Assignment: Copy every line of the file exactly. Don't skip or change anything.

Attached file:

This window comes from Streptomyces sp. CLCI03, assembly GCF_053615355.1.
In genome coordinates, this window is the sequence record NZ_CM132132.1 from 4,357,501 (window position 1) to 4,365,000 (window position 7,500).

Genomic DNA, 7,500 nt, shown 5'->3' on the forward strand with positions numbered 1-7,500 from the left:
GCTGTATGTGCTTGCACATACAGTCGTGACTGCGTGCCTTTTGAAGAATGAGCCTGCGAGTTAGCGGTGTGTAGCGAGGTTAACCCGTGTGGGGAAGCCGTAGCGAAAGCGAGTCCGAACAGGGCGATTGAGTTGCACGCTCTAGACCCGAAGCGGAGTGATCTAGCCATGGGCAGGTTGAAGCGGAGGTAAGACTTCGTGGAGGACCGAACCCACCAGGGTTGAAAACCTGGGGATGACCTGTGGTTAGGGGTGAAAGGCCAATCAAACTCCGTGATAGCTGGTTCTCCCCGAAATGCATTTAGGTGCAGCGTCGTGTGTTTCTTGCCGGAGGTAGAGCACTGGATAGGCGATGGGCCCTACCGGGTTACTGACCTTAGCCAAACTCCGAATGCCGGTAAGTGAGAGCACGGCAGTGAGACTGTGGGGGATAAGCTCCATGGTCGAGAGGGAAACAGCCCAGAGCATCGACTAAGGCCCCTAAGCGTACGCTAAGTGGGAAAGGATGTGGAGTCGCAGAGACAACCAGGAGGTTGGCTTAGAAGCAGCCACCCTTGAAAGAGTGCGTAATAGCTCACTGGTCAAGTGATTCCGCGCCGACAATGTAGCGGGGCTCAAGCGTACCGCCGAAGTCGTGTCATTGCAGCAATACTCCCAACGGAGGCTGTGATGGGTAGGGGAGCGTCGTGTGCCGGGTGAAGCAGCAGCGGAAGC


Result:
This window comes from Streptomyces sp. CLCI03, assembly GCF_053615355.1.
In genome coordinates, this window is the sequence record NZ_CM132132.1 from 4,357,501 (window position 1) to 4,365,000 (window position 7,500).

Genomic DNA, 7,500 nt, shown 5'->3' on the forward strand with positions numbered 1-7,500 from the left:
GCTGTATGTGCTTGCACATACAGTCGTGACTGCGTGCCTTTTGAAGAATGAGCCTGCGAGTTAGCGGTGTGTAGCGAGGTTAACCCGTGTGGGGAAGCCGTAGCGAAAGCGAGTCCGAACAGGGCGATTGAGTTGCACGCTCTAGACCCGAAGCGGAGTGATCTAGCCATGGGCAGGTTGAAGCGGAGGTAAGACTTCGTGGAGGACCGAACCCACCAGGGTTGAAAACCTGGGGATGACCTGTGGTTAGGGGTGAAAGGCCAATCAAACTCCGTGATAGCTGGTTCTCCCCGAAATGCATTTAGGTGCAGCGTCGTGTGTTTCTTGCCGGAGGTAGAGCACTGGATAGGCGATGGGCCCTACCGGGTTACTGACCTTAGCCAAACTCCGAATGCCGGTAAGTGAGAGCACGGCAGTGAGACTGTGGGGGATAAGCTCCATGGTCGAGAGGGAAACAGCCCAGAGCATCGACTAAGGCCCCTAAGCGTACGCTAAGTGGGAAAGGATGTGGAGTCGCAGAGACAACCAGGAGGTTGGCTTAGAAGCAGCCACCCTTGAAAGAGTGCGTAATAGCTCACTGGTCAAGTGATTCCGCGCCGACAATGTAGCGGGGCTCAAGCGTACCGCCGAAGTCGTGTCATTGCAGCAATACTCCCAACGGAGGCTGTGATGGGTAGGGGAGCGTCGTGTGCCGGGTGAAGCAGCAGCGGAAGC